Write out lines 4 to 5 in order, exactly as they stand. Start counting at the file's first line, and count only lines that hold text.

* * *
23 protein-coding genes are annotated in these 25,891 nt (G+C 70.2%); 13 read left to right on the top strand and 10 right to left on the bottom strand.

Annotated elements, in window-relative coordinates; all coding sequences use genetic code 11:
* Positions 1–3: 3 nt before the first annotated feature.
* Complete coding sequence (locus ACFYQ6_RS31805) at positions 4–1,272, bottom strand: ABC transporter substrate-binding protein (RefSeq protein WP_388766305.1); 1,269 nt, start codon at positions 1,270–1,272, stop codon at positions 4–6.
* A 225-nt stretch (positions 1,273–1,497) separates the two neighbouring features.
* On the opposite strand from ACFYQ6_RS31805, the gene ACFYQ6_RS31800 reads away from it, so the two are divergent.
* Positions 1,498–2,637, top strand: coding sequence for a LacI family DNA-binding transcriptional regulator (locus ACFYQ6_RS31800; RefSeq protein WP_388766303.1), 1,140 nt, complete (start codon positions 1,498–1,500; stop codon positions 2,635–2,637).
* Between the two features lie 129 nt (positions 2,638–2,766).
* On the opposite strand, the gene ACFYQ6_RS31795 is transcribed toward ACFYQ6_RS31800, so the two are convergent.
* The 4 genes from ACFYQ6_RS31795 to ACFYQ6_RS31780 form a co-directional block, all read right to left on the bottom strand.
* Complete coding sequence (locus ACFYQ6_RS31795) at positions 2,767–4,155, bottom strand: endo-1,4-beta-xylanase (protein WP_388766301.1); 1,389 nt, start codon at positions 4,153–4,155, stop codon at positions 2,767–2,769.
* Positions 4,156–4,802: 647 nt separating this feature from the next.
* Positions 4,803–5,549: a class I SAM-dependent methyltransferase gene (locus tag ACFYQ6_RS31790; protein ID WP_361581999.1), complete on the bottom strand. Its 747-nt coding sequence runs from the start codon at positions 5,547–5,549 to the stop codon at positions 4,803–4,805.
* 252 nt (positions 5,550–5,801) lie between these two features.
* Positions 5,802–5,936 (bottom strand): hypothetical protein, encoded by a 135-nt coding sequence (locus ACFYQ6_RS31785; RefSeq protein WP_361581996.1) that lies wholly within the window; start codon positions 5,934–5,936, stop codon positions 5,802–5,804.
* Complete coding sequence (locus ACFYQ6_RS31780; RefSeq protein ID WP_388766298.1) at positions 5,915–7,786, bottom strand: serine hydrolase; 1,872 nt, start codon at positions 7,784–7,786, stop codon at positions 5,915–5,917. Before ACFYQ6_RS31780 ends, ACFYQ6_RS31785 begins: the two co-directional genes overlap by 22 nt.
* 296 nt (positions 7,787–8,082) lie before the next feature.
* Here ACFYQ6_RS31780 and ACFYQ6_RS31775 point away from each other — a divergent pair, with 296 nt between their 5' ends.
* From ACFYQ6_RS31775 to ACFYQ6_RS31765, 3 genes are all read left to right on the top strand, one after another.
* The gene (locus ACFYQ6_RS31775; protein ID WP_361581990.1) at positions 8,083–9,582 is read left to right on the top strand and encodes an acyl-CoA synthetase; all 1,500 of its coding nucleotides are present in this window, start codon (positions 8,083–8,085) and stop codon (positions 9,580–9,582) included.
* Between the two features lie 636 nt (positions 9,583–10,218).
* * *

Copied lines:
* Complete coding sequence (locus ACFYQ6_RS31805) at positions 4–1,272, bottom strand: ABC transporter substrate-binding protein (RefSeq protein WP_388766305.1); 1,269 nt, start codon at positions 1,270–1,272, stop codon at positions 4–6.
* A 225-nt stretch (positions 1,273–1,497) separates the two neighbouring features.